How do you apply for asylum in an institution?
The games usually begin with the house lights turned all the way down and searchlights sweeping the floor, like a supermarket opening or a nighttime inspection of the prison yard.
Next, throbbing menacing music fills the arena, like war drums, bellows fanning the flames.
Then the reinforcement voice takes over and roars a hysterical welcome, one part ready to rumble, the other part screaming to join him in committing a bloody murder.
Then the fighters are introduced, beginning with the hateful, scornful visitors, followed by the loud, elongated, exaggerated names of the home-team players, the uniformed mob ready to storm the Bastille. The assembled crowd is incited to frenzy.
It’s unnerving, illogical, uncivilized, and increasingly ugly, if not downright dangerous. It’s an NBA playoff game.
The NBA, perhaps as part of their marketing plan, has invited everyone — PA announcers, patrons, players, and increasingly gamers — to show their most active, deepest instincts.
The crowd is prompted to demonstrate, audience participation simmers and cooks according to prompts. And there’s no prompt for the sober or drunk more expected than the guy who’s made a bet he’s going to lose or lose – particularly at the urging of the NBA, its teams and arena signage sponsors.
Even the exchange between players and fans on anti-social social media has become vulgar and inhuman as a matter of course. At games, exchanges between patrons and players have become profane, fanatical, and occasionally physical. Basketball games as holy wars.
Rough chants inspired by group obedience, weak wills and infusions of profit-soaked alcohol have become more common than a give-and-go.
Having a civilized conversation, maybe even about basketball, with your neighbor has been made difficult, if not impossible, by the obligatory chanting and other sensory deprivations through the giant arena speakers. Enjoy!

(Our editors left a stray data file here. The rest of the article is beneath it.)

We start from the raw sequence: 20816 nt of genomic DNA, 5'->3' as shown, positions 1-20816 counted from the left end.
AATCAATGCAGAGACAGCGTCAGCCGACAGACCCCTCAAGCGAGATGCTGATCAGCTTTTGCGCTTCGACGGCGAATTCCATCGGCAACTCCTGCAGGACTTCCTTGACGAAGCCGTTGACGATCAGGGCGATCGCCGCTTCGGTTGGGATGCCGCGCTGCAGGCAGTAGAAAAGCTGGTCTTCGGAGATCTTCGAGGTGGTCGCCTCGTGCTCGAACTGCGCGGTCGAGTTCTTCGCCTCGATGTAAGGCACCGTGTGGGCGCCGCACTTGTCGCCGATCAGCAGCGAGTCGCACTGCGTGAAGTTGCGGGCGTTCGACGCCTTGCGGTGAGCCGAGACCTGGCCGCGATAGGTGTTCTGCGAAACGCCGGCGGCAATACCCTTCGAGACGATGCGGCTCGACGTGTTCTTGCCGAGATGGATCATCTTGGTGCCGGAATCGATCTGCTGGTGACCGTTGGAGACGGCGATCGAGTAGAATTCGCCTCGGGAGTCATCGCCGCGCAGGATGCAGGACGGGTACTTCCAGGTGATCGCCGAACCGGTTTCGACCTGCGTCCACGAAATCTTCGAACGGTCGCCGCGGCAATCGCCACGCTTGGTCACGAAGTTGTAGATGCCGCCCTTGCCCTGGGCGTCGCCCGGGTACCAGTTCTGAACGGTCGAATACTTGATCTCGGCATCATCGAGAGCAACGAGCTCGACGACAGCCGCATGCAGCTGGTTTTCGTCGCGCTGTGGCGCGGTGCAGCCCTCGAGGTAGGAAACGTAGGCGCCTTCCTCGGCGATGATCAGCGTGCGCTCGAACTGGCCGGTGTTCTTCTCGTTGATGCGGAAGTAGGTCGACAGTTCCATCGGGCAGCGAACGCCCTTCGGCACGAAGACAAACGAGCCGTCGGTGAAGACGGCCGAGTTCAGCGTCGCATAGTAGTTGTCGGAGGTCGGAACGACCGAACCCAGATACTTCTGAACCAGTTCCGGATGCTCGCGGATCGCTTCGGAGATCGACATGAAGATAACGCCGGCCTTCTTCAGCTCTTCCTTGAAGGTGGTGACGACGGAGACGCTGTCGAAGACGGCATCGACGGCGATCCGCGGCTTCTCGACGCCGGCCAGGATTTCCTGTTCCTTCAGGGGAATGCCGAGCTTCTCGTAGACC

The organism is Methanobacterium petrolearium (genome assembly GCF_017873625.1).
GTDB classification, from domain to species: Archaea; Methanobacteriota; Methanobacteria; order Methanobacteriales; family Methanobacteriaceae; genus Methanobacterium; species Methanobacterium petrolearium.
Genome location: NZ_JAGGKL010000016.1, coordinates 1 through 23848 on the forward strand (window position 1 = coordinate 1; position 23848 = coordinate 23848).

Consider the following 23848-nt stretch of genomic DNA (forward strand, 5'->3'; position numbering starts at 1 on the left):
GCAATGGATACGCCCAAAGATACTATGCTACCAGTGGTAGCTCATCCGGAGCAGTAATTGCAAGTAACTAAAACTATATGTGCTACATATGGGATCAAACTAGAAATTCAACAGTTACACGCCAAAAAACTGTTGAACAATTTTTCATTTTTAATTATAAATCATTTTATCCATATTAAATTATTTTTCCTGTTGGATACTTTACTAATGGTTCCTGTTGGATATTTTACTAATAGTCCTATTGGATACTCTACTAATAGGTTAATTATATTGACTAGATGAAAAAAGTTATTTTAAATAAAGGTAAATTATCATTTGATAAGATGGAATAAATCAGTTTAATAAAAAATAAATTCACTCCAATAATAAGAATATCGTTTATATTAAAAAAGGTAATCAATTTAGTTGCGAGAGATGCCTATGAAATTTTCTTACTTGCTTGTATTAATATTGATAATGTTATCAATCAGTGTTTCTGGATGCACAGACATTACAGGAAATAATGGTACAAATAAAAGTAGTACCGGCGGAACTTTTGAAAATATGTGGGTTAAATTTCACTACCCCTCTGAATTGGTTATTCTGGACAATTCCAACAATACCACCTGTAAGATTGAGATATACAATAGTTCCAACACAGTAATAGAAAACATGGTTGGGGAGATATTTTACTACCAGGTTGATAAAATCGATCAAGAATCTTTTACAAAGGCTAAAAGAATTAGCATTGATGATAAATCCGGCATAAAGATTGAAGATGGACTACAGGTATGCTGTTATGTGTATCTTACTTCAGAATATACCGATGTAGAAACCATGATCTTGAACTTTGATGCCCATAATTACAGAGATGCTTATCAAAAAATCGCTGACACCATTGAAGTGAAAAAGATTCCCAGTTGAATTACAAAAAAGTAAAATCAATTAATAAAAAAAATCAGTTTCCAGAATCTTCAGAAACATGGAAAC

Hardly a game is played that doesn’t involve an ugly argument between and between players or between players and customers. They are quickly shared across social media and then YouTube, along with recurring messages: “By all means, aren’t you glad you weren’t there? Would I bring my kids to this? Where is the sport in this sport?”
And it’s way past time for Adam Silver, a decent and intelligent man who knows right and wrong, to do whatever he can, privately and publicly, to keep the NBA from becoming a pro-wrestling spectacle , orchestrated by Mr. and Mrs. Vince McMahon .
Tone it down, turn it down, demand more from players, especially on social media, and make it absolutely clear that these misbehaving patrons in their self-proclaimed alcohol-fueled minds are no longer welcome. They did not pay for the privilege of abusing players or the senses of the customers closest to them.
Treating violators with fines “for inappropriate language [or gestures] addressed to fans” or “referee” or “opponent” is not sufficient. Bad just keeps getting worse. Not everyone is as privileged as Spike Lee.
And it’s about time the NBA voices on TV stopped ignoring what they and we can’t miss. Silence means condoning people’s most vulgar actions, it is tacit approval. All of them – all of them – need to stop pretending to play. What are they afraid of, the resentment of desensitized fools, players and fans?
They hear the chants, they see the near-fights, they read the tweets. You see fans near the pitch screaming hatred at the players’ faces. You know what’s going on and there’s no benefit in it. The compromise of attempting to enjoy such spectacles as are provided by television can only result in greatly diminished returns.